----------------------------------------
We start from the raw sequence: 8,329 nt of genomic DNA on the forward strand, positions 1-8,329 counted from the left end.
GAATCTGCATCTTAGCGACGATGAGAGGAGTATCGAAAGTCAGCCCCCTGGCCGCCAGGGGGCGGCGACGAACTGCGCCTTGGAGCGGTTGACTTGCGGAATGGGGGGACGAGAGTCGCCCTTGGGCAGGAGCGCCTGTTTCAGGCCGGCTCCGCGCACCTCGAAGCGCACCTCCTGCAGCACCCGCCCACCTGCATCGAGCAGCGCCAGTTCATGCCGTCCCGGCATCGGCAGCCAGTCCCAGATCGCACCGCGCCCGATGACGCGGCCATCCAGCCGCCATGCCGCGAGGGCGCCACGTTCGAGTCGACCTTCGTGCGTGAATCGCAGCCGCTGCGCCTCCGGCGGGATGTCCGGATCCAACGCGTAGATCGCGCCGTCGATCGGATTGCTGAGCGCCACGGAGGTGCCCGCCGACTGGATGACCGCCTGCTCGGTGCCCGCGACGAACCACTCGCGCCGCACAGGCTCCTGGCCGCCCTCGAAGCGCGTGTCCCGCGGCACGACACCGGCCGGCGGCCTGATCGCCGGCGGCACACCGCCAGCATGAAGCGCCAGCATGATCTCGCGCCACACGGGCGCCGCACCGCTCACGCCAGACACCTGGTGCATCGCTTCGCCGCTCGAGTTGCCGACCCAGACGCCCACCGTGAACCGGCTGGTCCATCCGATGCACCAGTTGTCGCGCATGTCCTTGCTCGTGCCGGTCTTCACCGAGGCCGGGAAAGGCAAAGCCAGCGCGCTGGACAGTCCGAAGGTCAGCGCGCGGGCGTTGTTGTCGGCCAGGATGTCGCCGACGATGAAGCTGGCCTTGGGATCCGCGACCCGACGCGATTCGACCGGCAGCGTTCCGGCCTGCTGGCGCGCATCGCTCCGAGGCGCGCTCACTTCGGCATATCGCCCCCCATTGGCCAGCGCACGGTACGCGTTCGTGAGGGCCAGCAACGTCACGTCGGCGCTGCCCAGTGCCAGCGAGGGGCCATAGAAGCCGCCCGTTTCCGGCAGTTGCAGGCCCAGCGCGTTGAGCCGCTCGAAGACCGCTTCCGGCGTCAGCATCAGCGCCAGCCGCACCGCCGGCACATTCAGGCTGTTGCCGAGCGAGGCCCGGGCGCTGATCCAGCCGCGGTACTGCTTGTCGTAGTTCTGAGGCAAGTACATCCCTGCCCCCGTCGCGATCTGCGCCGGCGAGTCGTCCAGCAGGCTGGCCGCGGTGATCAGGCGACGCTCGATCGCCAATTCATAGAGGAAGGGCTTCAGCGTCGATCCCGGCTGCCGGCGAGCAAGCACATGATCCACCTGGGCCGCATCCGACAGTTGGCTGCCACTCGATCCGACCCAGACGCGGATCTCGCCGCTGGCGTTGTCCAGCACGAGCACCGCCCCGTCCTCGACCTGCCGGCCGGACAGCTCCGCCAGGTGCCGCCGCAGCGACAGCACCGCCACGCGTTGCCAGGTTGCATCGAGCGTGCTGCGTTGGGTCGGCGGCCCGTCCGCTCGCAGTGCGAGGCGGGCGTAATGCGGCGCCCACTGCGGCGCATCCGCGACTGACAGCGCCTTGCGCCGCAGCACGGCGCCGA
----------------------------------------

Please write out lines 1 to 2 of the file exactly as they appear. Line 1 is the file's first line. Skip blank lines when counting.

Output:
We start from the raw sequence: 8,329 nt of genomic DNA on the forward strand, positions 1-8,329 counted from the left end.
GAATCTGCATCTTAGCGACGATGAGAGGAGTATCGAAAGTCAGCCCCCTGGCCGCCAGGGGGCGGCGACGAACTGCGCCTTGGAGCGGTTGACTTGCGGAATGGGGGGACGAGAGTCGCCCTTGGGCAGGAGCGCCTGTTTCAGGCCGGCTCCGCGCACCTCGAAGCGCACCTCCTGCAGCACCCGCCCACCTGCATCGAGCAGCGCCAGTTCATGCCGTCCCGGCATCGGCAGCCAGTCCCAGATCGCACCGCGCCCGATGACGCGGCCATCCAGCCGCCATGCCGCGAGGGCGCCACGTTCGAGTCGACCTTCGTGCGTGAATCGCAGCCGCTGCGCCTCCGGCGGGATGTCCGGATCCAACGCGTAGATCGCGCCGTCGATCGGATTGCTGAGCGCCACGGAGGTGCCCGCCGACTGGATGACCGCCTGCTCGGTGCCCGCGACGAACCACTCGCGCCGCACAGGCTCCTGGCCGCCCTCGAAGCGCGTGTCCCGCGGCACGACACCGGCCGGCGGCCTGATCGCCGGCGGCACACCGCCAGCATGAAGCGCCAGCATGATCTCGCGCCACACGGGCGCCGCACCGCTCACGCCAGACACCTGGTGCATCGCTTCGCCGCTCGAGTTGCCGACCCAGACGCCCACCGTGAACCGGCTGGTCCATCCGATGCACCAGTTGTCGCGCATGTCCTTGCTCGTGCCGGTCTTCACCGAGGCCGGGAAAGGCAAAGCCAGCGCGCTGGACAGTCCGAAGGTCAGCGCGCGGGCGTTGTTGTCGGCCAGGATGTCGCCGACGATGAAGCTGGCCTTGGGATCCGCGACCCGACGCGATTCGACCGGCAGCGTTCCGGCCTGCTGGCGCGCATCGCTCCGAGGCGCGCTCACTTCGGCATATCGCCCCCCATTGGCCAGCGCACGGTACGCGTTCGTGAGGGCCAGCAACGTCACGTCGGCGCTGCCCAGTGCCAGCGAGGGGCCATAGAAGCCGCCCGTTTCCGGCAGTTGCAGGCCCAGCGCGTTGAGCCGCTCGAAGACCGCTTCCGGCGTCAGCATCAGCGCCAGCCGCACCGCCGGCACATTCAGGCTGTTGCCGAGCGAGGCCCGGGCGCTGATCCAGCCGCGGTACTGCTTGTCGTAGTTCTGAGGCAAGTACATCCCTGCCCCCGTCGCGATCTGCGCCGGCGAGTCGTCCAGCAGGCTGGCCGCGGTGATCAGGCGACGCTCGATCGCCAATTCATAGAGGAAGGGCTTCAGCGTCGATCCCGGCTGCCGGCGAGCAAGCACATGATCCACCTGGGCCGCATCCGACAGTTGGCTGCCACTCGATCCGACCCAGACGCGGATCTCGCCGCTGGCGTTGTCCAGCACGAGCACCGCCCCGTCCTCGACCTGCCGGCCGGACAGCTCCGCCAGGTGCCGCCGCAGCGACAGCACCGCCACGCGTTGCCAGGTTGCATCGAGCGTGCTGCGTTGGGTCGGCGGCCCGTCCGCTCGCAGTGCGAGGCGGGCGTAATGCGGCGCCCACTGCGGCGCATCCGCGACTGACAGCGCCTTGCGCCGCAGCACGGCGCCGA